We woke to rain. I may have mentioned it was spitting the day before?
The plan, after coffee, was to hit the town of Parkes and a visit to ‘the Dish’, made famous by the movie of the same name for its part in delivering motion pictures of the Apollo 11 mission from the moon to the viewing masses. Incidentally, did you know Armstrong wasn’t the first man on the moon? No, it was Morgan, and if you haven’t yet heard this story, tall yet true, do yourself a favor.
So coffee was brewed and the thermos filled, our Aldi ski jackets to the ready, and hit the road. I only mentioned Neil Armstrong before for one reason. His lunar module landed on a surface not to dissimilar to the road from Dubbo to Parkes. The main difference was Armstrong didn’t need to contend with rain, b-double trucks and piles of dead kangaroos. You could say our trip to Parkes was more Apollo 13 than Apollo 11, but never the less, we got there.
There’s a few very small towns, almost ghost-like on that stretch of road. Abandoned houses, boarded up shops and shadows of former glory still ruminate, but there was an eery forebodence as we passed through those introverted villages on that dark, and stormy day. I tried to capture a photo or two, without much luck.It’s hard to underestimate the commitment the dudes at the CSIRO. They live literally in the sticks, their offices are these ex-mining demountables and they sit around listening to the sound of stars. Do you know what the stars sound like?
Are you sure?
Truly, they listen to these random clicking sounds, and can deduce, well, I’m not too sure what they can deduce. What I do know is they fail to confirm or deny if the moon is made of cheese. They had a list of projects on the go, and it all seemed to be about listening to more clicky sounds.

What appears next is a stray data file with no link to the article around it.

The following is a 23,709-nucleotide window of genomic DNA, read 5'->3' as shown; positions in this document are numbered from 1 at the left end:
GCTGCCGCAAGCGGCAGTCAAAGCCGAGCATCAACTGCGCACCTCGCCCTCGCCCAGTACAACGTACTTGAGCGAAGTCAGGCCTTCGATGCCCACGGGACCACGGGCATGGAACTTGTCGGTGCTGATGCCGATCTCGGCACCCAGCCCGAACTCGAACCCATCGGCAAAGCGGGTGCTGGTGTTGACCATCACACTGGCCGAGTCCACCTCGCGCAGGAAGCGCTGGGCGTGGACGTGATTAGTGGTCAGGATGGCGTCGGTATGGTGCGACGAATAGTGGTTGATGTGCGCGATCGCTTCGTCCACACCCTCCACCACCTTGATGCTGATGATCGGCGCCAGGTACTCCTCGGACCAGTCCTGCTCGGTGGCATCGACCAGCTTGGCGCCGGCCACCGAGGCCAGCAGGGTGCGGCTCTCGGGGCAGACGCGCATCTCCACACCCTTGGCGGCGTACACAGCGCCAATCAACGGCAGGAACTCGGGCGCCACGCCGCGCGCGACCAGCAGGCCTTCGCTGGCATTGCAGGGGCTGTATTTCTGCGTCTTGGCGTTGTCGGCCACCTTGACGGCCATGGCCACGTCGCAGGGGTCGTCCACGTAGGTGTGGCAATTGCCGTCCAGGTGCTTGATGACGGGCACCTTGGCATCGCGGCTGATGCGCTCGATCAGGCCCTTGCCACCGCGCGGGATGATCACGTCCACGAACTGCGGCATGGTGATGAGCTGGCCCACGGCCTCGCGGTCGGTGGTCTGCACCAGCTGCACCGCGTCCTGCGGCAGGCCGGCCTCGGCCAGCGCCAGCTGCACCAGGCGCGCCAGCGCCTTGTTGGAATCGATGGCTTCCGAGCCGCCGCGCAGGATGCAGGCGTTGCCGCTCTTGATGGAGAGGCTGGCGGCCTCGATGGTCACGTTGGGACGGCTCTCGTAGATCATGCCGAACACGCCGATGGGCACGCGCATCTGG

Never the less, we had a wonderful 15 minutes at the Parkes radio telescope, and after all that excitement we couldn’t wait to get back to Dubbo. Thankfully, we were blessed with more rain on the way back. Back in Dubbo, and famished from driving we stopped into the Church Street Cafe. If you’re in Dubbo, I can’t rate this place highly enough. Great service, fantastic tukka and an all round nice vibe. After a hearty lunch we headed over to the Old Dubbo Gaol. For any Yank readers, gaol is the correct way to write jail. The Old Dubbo Gaol is literally wedged between two buildings – it’s tiny! Like any old-time gaol, it’s not hard to empathise with the hard conditions of the time. The old sandstone seems to echo the cries of old, and the friendly guide was macabre in his explanation that the Old Dubbo Gaol had the most well preserved set of hangman’s nooses in the Southern Hemisphere. Despite the rain, we were having a nice time in Dubbo. It was cold, but great to get away and do new things with the children. The google weather map promised a clearing in the weather for the next two days, which would be great seeing as we had planned on hitting the Western Plains Zoo. On Wednesday night we’d booked ourself into a farmstay just outside of Mudgee, which promised to be great, pending suitable weather.
We settled in for another rainy evening, hoping, looking forward to the next days adventures at the famous Western Plains Zoo!